Daniel W. Drezner

Pre-debate potpourri

Tonight is the first presidential debate in the United States, which means I could blog about how I killed a man once just to steal his Klout score and no one would care.  The fact that debates don’t seem to matter all that much in the grand scheme of things makes this fact pretty odd, ...

Tonight is the first presidential debate in the United States, which means I could blog about how I killed a man once just to steal his Klout score and no one would care.  The fact that debates don’t seem to matter all that much in the grand scheme of things makes this fact pretty odd, but there it is. 

So, while America’s foreign policy community operates in a state of suspended animation for the next twelve hours, here are some stories that might help you while away the time:

1)  Hey, it turns out that the sanctions against Iran really are crippling — so much so that even Mahmoud Admadinejad is admitting it and Benjamin Netanyahu now has sanctions fever.  Based on my own sanctions model, I’d predict that the sanctions are now becoming so costly that Iran will in fact be willing to compromise on its nuclear program — but any concessions will seem tiny compared to how devastating the sanctions have been. 

2)  It’s interesting that even IMF Managing Director Christine Lagarde has felt it necessary to weigh in on the Japan-China row

3)  This story about Paul Romer’s efforts to develop his very own Millennium Village a charter city in Honduras without all the ickiness of current Honduran modes of governance is just… bizarre.   Until I read this blog post — which makes it even more bizarre. 

4)  I get to explain the "bad boyfriend" theory of foreign policy in this BBC documentary on Obama’s foreign policy record, which you should really listen to because they were smart enough to interview Jack Goldsmith, Anne-Marie Slaughter, and a bunch of other smart policymakers. 

5)  You could spend the next twelve hourse doing a lot worse things than reading Nate Silver’s The Signal and The Noise.  I’ve only started it, but my own signal for whether it’s a quality book — how many times Philip Tetlock gets mentioned in the index — suggests that this will be a very worthwhile read. 

Tonight is the first presidential debate in the United States, which means I could blog about how I killed a man once just to steal his Klout score and no one would care.  The fact that debates don’t seem to matter all that much in the grand scheme of things makes this fact pretty odd, but there it is.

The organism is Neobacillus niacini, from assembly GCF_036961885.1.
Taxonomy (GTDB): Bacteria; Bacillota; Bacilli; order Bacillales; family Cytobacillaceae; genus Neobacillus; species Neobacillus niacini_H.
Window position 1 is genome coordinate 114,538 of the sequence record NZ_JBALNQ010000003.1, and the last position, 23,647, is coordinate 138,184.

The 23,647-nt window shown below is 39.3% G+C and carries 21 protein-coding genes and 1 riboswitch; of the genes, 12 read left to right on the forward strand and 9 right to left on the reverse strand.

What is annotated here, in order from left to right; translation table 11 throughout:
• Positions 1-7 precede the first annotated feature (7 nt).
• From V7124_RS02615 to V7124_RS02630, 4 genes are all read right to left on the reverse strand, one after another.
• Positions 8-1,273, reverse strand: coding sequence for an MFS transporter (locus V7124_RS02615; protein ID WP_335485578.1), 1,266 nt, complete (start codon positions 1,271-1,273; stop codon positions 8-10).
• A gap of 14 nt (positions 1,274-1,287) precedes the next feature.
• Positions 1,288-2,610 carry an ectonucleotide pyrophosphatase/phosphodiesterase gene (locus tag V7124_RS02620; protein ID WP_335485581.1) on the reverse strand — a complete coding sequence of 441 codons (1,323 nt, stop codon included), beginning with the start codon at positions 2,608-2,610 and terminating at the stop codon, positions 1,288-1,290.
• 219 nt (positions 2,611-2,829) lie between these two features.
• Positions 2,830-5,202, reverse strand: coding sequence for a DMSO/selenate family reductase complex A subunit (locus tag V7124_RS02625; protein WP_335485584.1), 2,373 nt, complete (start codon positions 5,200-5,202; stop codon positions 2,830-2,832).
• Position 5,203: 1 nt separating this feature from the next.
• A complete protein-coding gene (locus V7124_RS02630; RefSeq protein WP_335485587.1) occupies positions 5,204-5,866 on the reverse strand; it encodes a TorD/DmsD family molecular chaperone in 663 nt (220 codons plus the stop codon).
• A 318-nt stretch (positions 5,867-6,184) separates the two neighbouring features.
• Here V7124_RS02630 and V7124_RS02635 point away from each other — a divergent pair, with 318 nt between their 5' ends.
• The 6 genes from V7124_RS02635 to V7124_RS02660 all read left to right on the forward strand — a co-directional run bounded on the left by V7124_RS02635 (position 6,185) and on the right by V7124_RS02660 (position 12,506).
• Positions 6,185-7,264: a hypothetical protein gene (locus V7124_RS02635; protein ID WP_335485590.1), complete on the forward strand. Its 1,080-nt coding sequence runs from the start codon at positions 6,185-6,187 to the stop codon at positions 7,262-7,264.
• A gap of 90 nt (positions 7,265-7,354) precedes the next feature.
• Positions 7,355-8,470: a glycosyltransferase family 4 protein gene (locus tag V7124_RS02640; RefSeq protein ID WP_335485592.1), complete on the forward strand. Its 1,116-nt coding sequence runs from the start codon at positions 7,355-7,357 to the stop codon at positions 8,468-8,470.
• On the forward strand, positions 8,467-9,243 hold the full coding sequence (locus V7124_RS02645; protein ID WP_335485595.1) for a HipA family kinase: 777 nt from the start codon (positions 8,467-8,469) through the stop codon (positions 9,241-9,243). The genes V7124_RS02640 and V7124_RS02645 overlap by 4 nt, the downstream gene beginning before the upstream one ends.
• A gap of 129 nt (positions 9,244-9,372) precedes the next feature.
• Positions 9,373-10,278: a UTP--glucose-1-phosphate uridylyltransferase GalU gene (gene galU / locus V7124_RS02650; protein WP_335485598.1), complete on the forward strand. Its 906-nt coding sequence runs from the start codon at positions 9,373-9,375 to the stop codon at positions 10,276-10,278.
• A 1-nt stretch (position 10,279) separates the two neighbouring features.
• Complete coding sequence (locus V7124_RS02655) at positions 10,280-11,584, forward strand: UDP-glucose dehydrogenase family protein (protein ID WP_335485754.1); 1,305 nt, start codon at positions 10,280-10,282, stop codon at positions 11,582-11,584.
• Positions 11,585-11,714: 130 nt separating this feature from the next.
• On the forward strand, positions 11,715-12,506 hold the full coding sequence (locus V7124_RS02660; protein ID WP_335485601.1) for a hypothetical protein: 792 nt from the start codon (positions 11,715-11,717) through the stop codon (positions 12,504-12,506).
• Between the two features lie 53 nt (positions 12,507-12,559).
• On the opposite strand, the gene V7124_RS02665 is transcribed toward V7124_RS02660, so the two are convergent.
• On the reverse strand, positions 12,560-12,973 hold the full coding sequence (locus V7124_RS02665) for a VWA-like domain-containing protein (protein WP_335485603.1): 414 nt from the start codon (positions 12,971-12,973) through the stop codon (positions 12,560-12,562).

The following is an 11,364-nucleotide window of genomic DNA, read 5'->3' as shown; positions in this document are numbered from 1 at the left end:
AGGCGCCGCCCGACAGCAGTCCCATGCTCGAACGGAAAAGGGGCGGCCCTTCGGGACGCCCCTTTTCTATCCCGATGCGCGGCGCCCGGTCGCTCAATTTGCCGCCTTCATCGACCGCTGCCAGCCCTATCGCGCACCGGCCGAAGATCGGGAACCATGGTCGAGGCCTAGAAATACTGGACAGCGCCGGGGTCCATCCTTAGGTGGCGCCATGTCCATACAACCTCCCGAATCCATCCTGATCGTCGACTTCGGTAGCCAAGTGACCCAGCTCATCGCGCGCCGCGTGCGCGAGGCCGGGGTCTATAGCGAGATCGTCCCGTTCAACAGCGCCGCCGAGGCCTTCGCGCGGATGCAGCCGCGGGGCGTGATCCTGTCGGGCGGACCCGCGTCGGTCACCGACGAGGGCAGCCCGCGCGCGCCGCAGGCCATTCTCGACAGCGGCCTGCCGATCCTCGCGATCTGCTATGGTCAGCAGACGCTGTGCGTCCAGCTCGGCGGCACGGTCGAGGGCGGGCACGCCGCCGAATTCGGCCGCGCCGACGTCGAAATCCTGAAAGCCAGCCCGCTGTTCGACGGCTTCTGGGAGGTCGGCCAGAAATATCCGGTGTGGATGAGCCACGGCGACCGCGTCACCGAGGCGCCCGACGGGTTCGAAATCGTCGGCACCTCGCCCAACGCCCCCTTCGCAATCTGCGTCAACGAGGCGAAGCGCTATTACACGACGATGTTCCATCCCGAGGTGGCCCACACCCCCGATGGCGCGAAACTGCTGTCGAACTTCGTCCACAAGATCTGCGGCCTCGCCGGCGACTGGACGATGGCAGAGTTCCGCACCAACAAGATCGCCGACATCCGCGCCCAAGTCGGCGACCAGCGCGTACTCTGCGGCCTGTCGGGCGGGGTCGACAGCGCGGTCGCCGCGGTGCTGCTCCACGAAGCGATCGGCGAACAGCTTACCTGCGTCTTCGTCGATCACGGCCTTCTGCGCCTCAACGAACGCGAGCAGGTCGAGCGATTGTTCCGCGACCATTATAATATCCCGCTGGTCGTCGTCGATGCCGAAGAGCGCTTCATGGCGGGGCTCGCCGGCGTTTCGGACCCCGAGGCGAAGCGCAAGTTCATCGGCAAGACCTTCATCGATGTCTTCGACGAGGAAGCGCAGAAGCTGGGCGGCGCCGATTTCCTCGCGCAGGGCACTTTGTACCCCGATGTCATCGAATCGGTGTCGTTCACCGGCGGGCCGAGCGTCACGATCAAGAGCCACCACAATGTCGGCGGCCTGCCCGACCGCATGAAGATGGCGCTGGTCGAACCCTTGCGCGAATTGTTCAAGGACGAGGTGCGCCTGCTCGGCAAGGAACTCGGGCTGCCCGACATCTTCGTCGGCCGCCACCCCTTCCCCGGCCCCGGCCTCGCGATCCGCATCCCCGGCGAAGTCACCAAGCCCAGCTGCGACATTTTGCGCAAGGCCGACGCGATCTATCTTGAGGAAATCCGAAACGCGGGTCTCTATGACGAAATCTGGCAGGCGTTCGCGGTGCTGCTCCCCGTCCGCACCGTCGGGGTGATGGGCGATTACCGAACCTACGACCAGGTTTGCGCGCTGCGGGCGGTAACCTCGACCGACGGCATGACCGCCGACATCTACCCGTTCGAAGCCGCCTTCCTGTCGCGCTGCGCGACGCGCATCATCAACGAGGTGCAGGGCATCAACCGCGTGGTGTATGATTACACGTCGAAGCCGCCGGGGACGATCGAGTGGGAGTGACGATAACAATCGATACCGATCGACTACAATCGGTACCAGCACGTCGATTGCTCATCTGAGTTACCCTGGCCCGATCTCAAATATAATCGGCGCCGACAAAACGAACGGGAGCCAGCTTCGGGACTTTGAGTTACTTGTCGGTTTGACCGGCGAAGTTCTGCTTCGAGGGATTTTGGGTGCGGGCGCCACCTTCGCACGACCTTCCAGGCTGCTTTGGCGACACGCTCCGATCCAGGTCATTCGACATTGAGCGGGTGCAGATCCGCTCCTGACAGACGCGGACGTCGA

So, while America’s foreign policy community operates in a state of suspended animation for the next twelve hours, here are some stories that might help you while away the time:

1)  Hey, it turns out that the sanctions against Iran really are crippling — so much so that even Mahmoud Admadinejad is admitting it and Benjamin Netanyahu now has sanctions fever.  Based on my own sanctions model, I’d predict that the sanctions are now becoming so costly that Iran will in fact be willing to compromise on its nuclear program — but any concessions will seem tiny compared to how devastating the sanctions have been. 

2)  It’s interesting that even IMF Managing Director Christine Lagarde has felt it necessary to weigh in on the Japan-China row

3)  This story about Paul Romer’s efforts to develop his very own Millennium Village a charter city in Honduras without all the ickiness of current Honduran modes of governance is just… bizarre.   Until I read this blog post — which makes it even more bizarre. 

4)  I get to explain the "bad boyfriend" theory of foreign policy in this BBC documentary on Obama’s foreign policy record, which you should really listen to because they were smart enough to interview Jack Goldsmith, Anne-Marie Slaughter, and a bunch of other smart policymakers. 

5)  You could spend the next twelve hourse doing a lot worse things than reading Nate Silver’s The Signal and The Noise.  I’ve only started it, but my own signal for whether it’s a quality book — how many times Philip Tetlock gets mentioned in the index — suggests that this will be a very worthwhile read. 

Daniel W. Drezner is a professor of international politics at Tufts University’s Fletcher School. He blogged regularly for Foreign Policy from 2009 to 2014. Twitter: @dandrezner

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